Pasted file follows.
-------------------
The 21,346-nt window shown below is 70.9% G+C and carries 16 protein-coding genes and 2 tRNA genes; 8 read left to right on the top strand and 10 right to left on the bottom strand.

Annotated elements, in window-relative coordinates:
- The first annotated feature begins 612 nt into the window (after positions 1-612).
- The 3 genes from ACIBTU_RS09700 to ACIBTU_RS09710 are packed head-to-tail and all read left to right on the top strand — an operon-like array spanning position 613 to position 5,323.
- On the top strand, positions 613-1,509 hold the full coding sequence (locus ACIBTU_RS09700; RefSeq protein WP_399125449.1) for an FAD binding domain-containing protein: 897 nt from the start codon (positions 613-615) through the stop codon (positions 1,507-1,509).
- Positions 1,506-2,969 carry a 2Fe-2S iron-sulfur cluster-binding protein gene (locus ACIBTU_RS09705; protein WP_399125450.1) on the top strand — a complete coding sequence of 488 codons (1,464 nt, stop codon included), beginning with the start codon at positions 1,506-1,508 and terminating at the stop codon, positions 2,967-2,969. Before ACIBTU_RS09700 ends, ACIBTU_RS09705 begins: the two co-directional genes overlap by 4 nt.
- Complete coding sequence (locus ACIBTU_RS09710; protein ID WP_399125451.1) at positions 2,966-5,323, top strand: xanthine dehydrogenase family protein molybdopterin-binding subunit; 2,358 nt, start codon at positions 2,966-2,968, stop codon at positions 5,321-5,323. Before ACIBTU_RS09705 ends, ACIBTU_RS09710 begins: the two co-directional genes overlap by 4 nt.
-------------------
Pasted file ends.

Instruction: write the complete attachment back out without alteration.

The 21,346-nt window shown below is 70.9% G+C and carries 16 protein-coding genes and 2 tRNA genes; 8 read left to right on the top strand and 10 right to left on the bottom strand.

Annotated elements, in window-relative coordinates:
- The first annotated feature begins 612 nt into the window (after positions 1-612).
- The 3 genes from ACIBTU_RS09700 to ACIBTU_RS09710 are packed head-to-tail and all read left to right on the top strand — an operon-like array spanning position 613 to position 5,323.
- On the top strand, positions 613-1,509 hold the full coding sequence (locus ACIBTU_RS09700; RefSeq protein WP_399125449.1) for an FAD binding domain-containing protein: 897 nt from the start codon (positions 613-615) through the stop codon (positions 1,507-1,509).
- Positions 1,506-2,969 carry a 2Fe-2S iron-sulfur cluster-binding protein gene (locus ACIBTU_RS09705; protein WP_399125450.1) on the top strand — a complete coding sequence of 488 codons (1,464 nt, stop codon included), beginning with the start codon at positions 1,506-1,508 and terminating at the stop codon, positions 2,967-2,969. Before ACIBTU_RS09700 ends, ACIBTU_RS09705 begins: the two co-directional genes overlap by 4 nt.
- Complete coding sequence (locus ACIBTU_RS09710; protein ID WP_399125451.1) at positions 2,966-5,323, top strand: xanthine dehydrogenase family protein molybdopterin-binding subunit; 2,358 nt, start codon at positions 2,966-2,968, stop codon at positions 5,321-5,323. Before ACIBTU_RS09705 ends, ACIBTU_RS09710 begins: the two co-directional genes overlap by 4 nt.